Twin tragedies on opposite sides of the world are piling misery on people who have seen far more than their share.
In Afghanistan a group of gunmen known for sadistic tyranny rocketed back into power after 20 years as Western and Afghan leaders walked away with a sad shrug. In Haiti yet another earthquake and yet another storm struck a country exceptionally ill-equipped to handle either.
On the face of it, little links the two catastrophes. One can easily be blamed on geopolitics and an unwinnable war, the other on motion in the Earth’s crust and troposphere.
And yet these assaults on the usual suspects are deeply connected. They are unfolding in two nations that, as the planet strains with stressors both natural and willful, sit at the fault lines of everything that the 21st-century world struggles to control.
Once more, some of the world’s least fortunate people have become even less so. And whether the catalyst is war or weather, the suffering in both places is rooted in two all-too-human syndromes: poverty and corruption.
That’s no accident. Both Afghanistan and Haiti have been invaded and occupied by Western powers for great parts of their histories, and both have suffered under corrupt governments propped up by the self-interest of Western nations. The United States, for one, has done both things to both countries.
As much as the West would like to ignore the fact, both countries are victims of power dynamics and unabashed greed that have stacked the cards against them. The fact that neither has a functioning government able to help them in their time of need is a direct consequence of “Great Games” played by other nations for money and influence.
This predicament should sound a warning siren in a world ravaged by extreme weather, viral infection, religious intolerance and political opportunism. Fundamental inequalities in the availability of food, water, medicine and education mean that people unlucky enough to be born outside of privilege have few opportunities to change their place in the world.
Haiti embodies this. Afghanistan, too. The most vulnerable are usually the first to fall, and falling they are.
In Afghanistan — invaded by everyone from the Greeks and the Mongols to the Soviet Union and a US-led NATO operation — they fell across the past half century. They fell when the Soviets came in 1979, when the Taliban first came in 1996, when the U.S.-led coalition displaced them in 2001 and again when they returned this week.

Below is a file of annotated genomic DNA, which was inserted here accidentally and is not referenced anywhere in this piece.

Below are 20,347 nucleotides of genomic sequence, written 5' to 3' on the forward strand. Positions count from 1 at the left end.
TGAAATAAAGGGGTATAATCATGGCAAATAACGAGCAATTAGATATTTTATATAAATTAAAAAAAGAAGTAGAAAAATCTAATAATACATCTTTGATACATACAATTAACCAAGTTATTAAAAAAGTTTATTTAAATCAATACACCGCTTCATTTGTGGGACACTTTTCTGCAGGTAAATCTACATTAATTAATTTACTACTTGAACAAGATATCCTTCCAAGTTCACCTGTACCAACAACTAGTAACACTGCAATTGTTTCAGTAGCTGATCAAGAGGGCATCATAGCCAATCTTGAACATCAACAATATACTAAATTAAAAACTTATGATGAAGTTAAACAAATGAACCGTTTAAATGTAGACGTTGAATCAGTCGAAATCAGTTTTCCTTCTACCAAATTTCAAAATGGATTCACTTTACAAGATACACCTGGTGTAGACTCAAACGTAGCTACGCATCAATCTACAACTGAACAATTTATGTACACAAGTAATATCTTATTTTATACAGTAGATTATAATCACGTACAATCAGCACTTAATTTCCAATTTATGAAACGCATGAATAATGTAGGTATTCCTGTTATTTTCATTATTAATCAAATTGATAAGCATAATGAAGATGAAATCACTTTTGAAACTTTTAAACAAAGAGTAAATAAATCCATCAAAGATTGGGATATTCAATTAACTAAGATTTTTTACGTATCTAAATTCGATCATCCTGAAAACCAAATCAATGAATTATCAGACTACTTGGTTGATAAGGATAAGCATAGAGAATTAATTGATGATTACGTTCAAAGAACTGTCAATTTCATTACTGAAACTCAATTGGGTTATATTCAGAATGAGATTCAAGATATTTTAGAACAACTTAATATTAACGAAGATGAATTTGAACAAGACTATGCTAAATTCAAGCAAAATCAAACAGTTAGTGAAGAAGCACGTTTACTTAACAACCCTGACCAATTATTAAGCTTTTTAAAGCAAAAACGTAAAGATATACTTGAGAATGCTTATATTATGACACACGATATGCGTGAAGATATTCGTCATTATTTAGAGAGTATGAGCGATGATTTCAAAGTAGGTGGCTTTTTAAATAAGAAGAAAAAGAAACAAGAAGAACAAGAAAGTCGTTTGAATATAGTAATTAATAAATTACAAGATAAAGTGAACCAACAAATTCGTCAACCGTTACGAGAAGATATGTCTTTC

In Haiti — which endured a two-decade U.S. occupation from 1915 and U.S.-backed dictators for most of its history since — they continue to fall under crushing poverty, political chaos and natural disasters, including a devastating 2010 earthquake.
Can these well-carved paths be altered? Is there a chance that people in places like Afghanistan and Haiti can forge a different way forward? Many on the ground doubt it.
In a lifetime of reporting in some of the world’s least favored nations, I have come across hope in the unlikeliest of places: in El Salvador, where three boys took a break from picking through a landfill to wrestle and laugh; in Iraq, where a merchant marine captain dipped in nitric acid for his political opinions dreamed of telling his story in court; in southern Mexico, where a young man sneaking northward hoped to find out why his father had died in a Texas detention center (suicide, he would later learn).
But hope has been especially elusive in these two places, whose new disasters seem to confirm people’s lack of faith that somehow, someday, things might get better.
In Afghanistan in 2002, after the 9/11 attacks and the tectonic shifts they brought to a nation already accustomed to a generation of war, 12-year-old Hamida was picking through rotting vegetables by the roadside to feed her 10-member family.
“Under the Taliban, under the new government, it’s the same,” she whispered, hiding her face behind a mud-caked shawl. “I can’t imagine anything will ever change.”
In Haiti in 1998, on the heels of a hurricane that had devastated large parts of the country, a young man in a squatter camp saw little reason to dream of anything better.
″Every day I wake up and put water on my face. I look in the mirror, and I see nothing,″ said Fritzner Midil, then 24.
At the time, I found Hamida’s resignation and Midil’s despondency hard to bear. Surely, I thought, things can only get better from here.
Two decades later, Haiti has suffered more hurricanes, more earthquakes, and more U.S. intervention. The Taliban have reversed their 2001 defeat, sweeping into Kabul triumphantly this week with a new generation of young militants at their resurgent core and a promise of inclusivity that no one is certain they will keep.
And I wonder what Hamida and Midil think of all this. I wonder whether Hamida went to school, started a family, built a life. And Midil? I wonder what he sees in the mirror today.
Niko Price, a London-based executive producer for AP’s global video service, has reported from 49 countries, including Afghanistan and Haiti. Follow him on Twitter at http://twitter.com/NikoPrice.